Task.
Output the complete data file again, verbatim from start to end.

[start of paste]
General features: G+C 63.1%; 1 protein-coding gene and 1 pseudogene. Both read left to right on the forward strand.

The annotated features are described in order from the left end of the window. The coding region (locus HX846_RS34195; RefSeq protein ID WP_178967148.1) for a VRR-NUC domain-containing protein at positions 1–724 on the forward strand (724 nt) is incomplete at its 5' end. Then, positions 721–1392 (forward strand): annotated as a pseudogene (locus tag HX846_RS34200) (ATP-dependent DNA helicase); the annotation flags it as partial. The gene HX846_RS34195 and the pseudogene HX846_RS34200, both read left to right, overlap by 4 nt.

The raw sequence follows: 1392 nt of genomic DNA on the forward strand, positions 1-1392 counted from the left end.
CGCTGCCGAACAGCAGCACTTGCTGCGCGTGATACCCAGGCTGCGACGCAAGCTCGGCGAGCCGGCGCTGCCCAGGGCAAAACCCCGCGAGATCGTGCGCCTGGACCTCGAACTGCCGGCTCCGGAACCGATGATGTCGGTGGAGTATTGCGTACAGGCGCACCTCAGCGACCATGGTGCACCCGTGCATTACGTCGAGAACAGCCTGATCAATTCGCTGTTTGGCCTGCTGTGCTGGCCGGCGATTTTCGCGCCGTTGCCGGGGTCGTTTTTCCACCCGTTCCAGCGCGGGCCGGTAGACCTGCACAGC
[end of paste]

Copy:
General features: G+C 63.1%; 1 protein-coding gene and 1 pseudogene. Both read left to right on the forward strand.

The annotated features are described in order from the left end of the window. The coding region (locus HX846_RS34195; RefSeq protein ID WP_178967148.1) for a VRR-NUC domain-containing protein at positions 1–724 on the forward strand (724 nt) is incomplete at its 5' end. Then, positions 721–1392 (forward strand): annotated as a pseudogene (locus tag HX846_RS34200) (ATP-dependent DNA helicase); the annotation flags it as partial. The gene HX846_RS34195 and the pseudogene HX846_RS34200, both read left to right, overlap by 4 nt.

The raw sequence follows: 1392 nt of genomic DNA on the forward strand, positions 1-1392 counted from the left end.
CGCTGCCGAACAGCAGCACTTGCTGCGCGTGATACCCAGGCTGCGACGCAAGCTCGGCGAGCCGGCGCTGCCCAGGGCAAAACCCCGCGAGATCGTGCGCCTGGACCTCGAACTGCCGGCTCCGGAACCGATGATGTCGGTGGAGTATTGCGTACAGGCGCACCTCAGCGACCATGGTGCACCCGTGCATTACGTCGAGAACAGCCTGATCAATTCGCTGTTTGGCCTGCTGTGCTGGCCGGCGATTTTCGCGCCGTTGCCGGGGTCGTTTTTCCACCCGTTCCAGCGCGGGCCGGTAGACCTGCACAGC